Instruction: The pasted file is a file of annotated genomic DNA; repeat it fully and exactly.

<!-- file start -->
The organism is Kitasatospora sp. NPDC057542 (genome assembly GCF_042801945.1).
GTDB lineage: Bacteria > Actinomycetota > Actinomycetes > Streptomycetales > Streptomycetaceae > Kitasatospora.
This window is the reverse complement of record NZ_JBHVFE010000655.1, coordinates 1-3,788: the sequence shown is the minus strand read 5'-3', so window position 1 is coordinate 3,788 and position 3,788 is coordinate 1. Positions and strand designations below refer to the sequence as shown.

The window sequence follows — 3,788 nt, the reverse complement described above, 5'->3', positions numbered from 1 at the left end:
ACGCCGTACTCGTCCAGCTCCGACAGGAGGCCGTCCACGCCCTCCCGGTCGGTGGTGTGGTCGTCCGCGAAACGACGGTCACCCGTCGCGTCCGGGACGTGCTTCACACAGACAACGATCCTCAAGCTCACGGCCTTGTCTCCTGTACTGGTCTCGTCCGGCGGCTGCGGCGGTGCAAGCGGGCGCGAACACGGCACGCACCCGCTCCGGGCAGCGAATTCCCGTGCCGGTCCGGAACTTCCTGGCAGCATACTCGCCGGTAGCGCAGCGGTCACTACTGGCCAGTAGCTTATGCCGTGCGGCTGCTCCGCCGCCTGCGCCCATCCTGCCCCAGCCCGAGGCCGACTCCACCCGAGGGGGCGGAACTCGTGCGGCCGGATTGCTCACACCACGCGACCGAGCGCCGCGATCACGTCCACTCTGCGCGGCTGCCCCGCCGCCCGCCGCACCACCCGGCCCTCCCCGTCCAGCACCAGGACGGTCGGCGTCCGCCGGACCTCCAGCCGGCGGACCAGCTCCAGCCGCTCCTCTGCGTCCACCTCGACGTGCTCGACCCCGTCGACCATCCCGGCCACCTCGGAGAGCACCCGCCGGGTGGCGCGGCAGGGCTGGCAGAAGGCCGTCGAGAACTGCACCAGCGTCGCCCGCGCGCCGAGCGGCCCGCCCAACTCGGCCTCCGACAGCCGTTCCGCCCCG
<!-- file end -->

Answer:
The organism is Kitasatospora sp. NPDC057542 (genome assembly GCF_042801945.1).
GTDB lineage: Bacteria > Actinomycetota > Actinomycetes > Streptomycetales > Streptomycetaceae > Kitasatospora.
This window is the reverse complement of record NZ_JBHVFE010000655.1, coordinates 1-3,788: the sequence shown is the minus strand read 5'-3', so window position 1 is coordinate 3,788 and position 3,788 is coordinate 1. Positions and strand designations below refer to the sequence as shown.

The window sequence follows — 3,788 nt, the reverse complement described above, 5'->3', positions numbered from 1 at the left end:
ACGCCGTACTCGTCCAGCTCCGACAGGAGGCCGTCCACGCCCTCCCGGTCGGTGGTGTGGTCGTCCGCGAAACGACGGTCACCCGTCGCGTCCGGGACGTGCTTCACACAGACAACGATCCTCAAGCTCACGGCCTTGTCTCCTGTACTGGTCTCGTCCGGCGGCTGCGGCGGTGCAAGCGGGCGCGAACACGGCACGCACCCGCTCCGGGCAGCGAATTCCCGTGCCGGTCCGGAACTTCCTGGCAGCATACTCGCCGGTAGCGCAGCGGTCACTACTGGCCAGTAGCTTATGCCGTGCGGCTGCTCCGCCGCCTGCGCCCATCCTGCCCCAGCCCGAGGCCGACTCCACCCGAGGGGGCGGAACTCGTGCGGCCGGATTGCTCACACCACGCGACCGAGCGCCGCGATCACGTCCACTCTGCGCGGCTGCCCCGCCGCCCGCCGCACCACCCGGCCCTCCCCGTCCAGCACCAGGACGGTCGGCGTCCGCCGGACCTCCAGCCGGCGGACCAGCTCCAGCCGCTCCTCTGCGTCCACCTCGACGTGCTCGACCCCGTCGACCATCCCGGCCACCTCGGAGAGCACCCGCCGGGTGGCGCGGCAGGGCTGGCAGAAGGCCGTCGAGAACTGCACCAGCGTCGCCCGCGCGCCGAGCGGCCCGCCCAACTCGGCCTCCGACAGCCGTTCCGCCCCG